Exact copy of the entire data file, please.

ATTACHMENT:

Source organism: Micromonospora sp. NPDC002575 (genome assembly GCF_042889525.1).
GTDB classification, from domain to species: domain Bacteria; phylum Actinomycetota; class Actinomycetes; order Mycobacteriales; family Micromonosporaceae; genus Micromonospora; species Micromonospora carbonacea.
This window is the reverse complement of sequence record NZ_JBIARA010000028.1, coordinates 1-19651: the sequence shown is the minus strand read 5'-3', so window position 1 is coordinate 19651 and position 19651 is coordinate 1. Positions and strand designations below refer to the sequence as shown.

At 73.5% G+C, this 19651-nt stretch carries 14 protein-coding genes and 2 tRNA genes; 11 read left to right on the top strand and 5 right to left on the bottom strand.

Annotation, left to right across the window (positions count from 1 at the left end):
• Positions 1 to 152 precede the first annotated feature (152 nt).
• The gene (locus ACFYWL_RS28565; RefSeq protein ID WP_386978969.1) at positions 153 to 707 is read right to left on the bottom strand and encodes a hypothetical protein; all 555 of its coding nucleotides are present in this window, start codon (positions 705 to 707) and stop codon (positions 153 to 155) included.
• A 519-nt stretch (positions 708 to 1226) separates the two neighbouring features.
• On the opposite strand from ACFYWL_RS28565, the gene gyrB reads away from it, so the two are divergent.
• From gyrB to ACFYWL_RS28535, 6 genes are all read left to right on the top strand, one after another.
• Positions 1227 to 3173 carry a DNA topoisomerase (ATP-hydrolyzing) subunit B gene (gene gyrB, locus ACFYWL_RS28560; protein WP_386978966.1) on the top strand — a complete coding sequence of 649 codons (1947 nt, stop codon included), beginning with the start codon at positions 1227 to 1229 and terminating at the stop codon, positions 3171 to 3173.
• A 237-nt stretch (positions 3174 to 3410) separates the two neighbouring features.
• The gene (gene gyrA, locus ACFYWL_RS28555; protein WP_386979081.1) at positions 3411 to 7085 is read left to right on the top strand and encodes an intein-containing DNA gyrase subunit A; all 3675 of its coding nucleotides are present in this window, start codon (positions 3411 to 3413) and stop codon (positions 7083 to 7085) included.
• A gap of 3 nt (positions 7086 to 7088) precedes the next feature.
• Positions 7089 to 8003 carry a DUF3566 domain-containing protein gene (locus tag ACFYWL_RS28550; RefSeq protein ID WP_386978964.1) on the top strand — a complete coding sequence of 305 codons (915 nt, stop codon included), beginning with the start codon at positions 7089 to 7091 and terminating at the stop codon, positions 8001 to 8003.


Source organism: Micromonospora sp. NPDC002575 (genome assembly GCF_042889525.1).
GTDB classification, from domain to species: domain Bacteria; phylum Actinomycetota; class Actinomycetes; order Mycobacteriales; family Micromonosporaceae; genus Micromonospora; species Micromonospora carbonacea.
This window is the reverse complement of sequence record NZ_JBIARA010000028.1, coordinates 1-19651: the sequence shown is the minus strand read 5'-3', so window position 1 is coordinate 19651 and position 19651 is coordinate 1. Positions and strand designations below refer to the sequence as shown.

At 73.5% G+C, this 19651-nt stretch carries 14 protein-coding genes and 2 tRNA genes; 11 read left to right on the top strand and 5 right to left on the bottom strand.

Annotation, left to right across the window (positions count from 1 at the left end):
• Positions 1 to 152 precede the first annotated feature (152 nt).
• The gene (locus ACFYWL_RS28565; RefSeq protein ID WP_386978969.1) at positions 153 to 707 is read right to left on the bottom strand and encodes a hypothetical protein; all 555 of its coding nucleotides are present in this window, start codon (positions 705 to 707) and stop codon (positions 153 to 155) included.
• A 519-nt stretch (positions 708 to 1226) separates the two neighbouring features.
• On the opposite strand from ACFYWL_RS28565, the gene gyrB reads away from it, so the two are divergent.
• From gyrB to ACFYWL_RS28535, 6 genes are all read left to right on the top strand, one after another.
• Positions 1227 to 3173 carry a DNA topoisomerase (ATP-hydrolyzing) subunit B gene (gene gyrB, locus ACFYWL_RS28560; protein WP_386978966.1) on the top strand — a complete coding sequence of 649 codons (1947 nt, stop codon included), beginning with the start codon at positions 1227 to 1229 and terminating at the stop codon, positions 3171 to 3173.
• A 237-nt stretch (positions 3174 to 3410) separates the two neighbouring features.
• The gene (gene gyrA, locus ACFYWL_RS28555; protein WP_386979081.1) at positions 3411 to 7085 is read left to right on the top strand and encodes an intein-containing DNA gyrase subunit A; all 3675 of its coding nucleotides are present in this window, start codon (positions 3411 to 3413) and stop codon (positions 7083 to 7085) included.
• A gap of 3 nt (positions 7086 to 7088) precedes the next feature.
• Positions 7089 to 8003 carry a DUF3566 domain-containing protein gene (locus tag ACFYWL_RS28550; RefSeq protein ID WP_386978964.1) on the top strand — a complete coding sequence of 305 codons (915 nt, stop codon included), beginning with the start codon at positions 7089 to 7091 and terminating at the stop codon, positions 8001 to 8003.